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The Age Of The Customer Has Finally Arrived

I attended Dreamforce last week, Salesforce’s annual marketer takeover of the city of San Francisco, and I know two things:

  1. Like many of my colleagues in the industry, I’m playing catch-up this week with emails, projects and customer requests; and
  2. Technology and buyer intelligence are making all of us smarter marketers and getting us closer to the customer — and that’s exciting. It’s not just the latest Salesforce announcements, but all of the recent developments and new tools from companies in the marketing ecosystem that are giving us that customer access.

In fact, I think terms such as customer centricity are finally close to becoming reality; and the customer experience – good customer experience – is more attainable than ever.

What seems different now, from where I sit as I work with the Demand Gen Report editorial team to chronicle the latest breakthroughs in the marketing industry, is that so much of the recent technology launches and partnerships are enabling companies to put all the tech and process pieces together to deliver great experiences to customers.

In his keynote address, Salesforce founder Marc Benioff said many of the hottest companies and business models today — think FitBit, Uber, Amazon’s Alexa — enable customers to interact in real time and become closer and more connected.

“All of these things are ushering us into the age of the customer,” he said. Salesforce’s Einstein and its cloud product enhancements will enable “smarter customer relationships,” according to Benioff.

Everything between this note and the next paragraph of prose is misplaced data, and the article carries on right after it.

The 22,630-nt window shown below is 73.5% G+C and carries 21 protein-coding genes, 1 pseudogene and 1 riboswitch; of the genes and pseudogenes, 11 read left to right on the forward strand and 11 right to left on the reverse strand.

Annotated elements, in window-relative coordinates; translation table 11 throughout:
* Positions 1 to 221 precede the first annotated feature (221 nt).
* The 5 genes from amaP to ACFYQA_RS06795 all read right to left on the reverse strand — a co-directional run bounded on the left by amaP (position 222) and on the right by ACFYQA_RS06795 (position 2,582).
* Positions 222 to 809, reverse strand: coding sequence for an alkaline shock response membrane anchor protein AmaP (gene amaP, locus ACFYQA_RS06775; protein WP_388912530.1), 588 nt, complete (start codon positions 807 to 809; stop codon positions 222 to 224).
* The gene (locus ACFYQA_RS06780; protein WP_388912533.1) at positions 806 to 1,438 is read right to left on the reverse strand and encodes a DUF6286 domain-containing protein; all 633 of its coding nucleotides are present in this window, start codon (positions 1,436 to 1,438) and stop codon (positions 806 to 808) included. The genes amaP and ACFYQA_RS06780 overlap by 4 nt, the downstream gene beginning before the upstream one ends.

I also spoke with several companies attending the conference, and the common refrain from both marketers and technology providers was the desire for business intelligence on buyer behavior in order to deliver great experiences.

Salesforce customer Tigh Loughhead, who is the marketing director at real estate technology company Elegran, is not currently a Saleforce’s Einstein AI technology user, but he said that if he could use an “algorithm that could predict client behavior and inform intelligence for marketing and sales decisions, that’d be amazing and a no-brainer.” Loughhead said the ability to import and compute real-time data and decide what that means “is probably the hardest job of a marketer.”

In the Marketing Cloud keynote session, Elizabeth Wolgemuth, Senior VP-Group Head, Global Merchant Marketing at MasterCard, presented results from one of the company’s successful campaigns that aimed to grow merchant pipeline and accelerate the sales cycle. She and her team were able to integrate its Salesforce Pardot platform with the Sales Cloud as the foundation of that effort, and the company saw a 32% increase in qualified leads.

“Both the marketing team and the sales team were working off the exact same data,” she said. That combined view on the back end which provided customer insights, and the alignment between marketing and sales, enabled a far better customer experience, according to Wolgemuth.

And perhaps one more differentiator today is that at the heart of these interactions is a human element. Marketers now have the ability to deliver dynamic customer experiences using technology as the backbone, while also layering insights-driven human interaction on top of that to deliver true customer centricity at scale.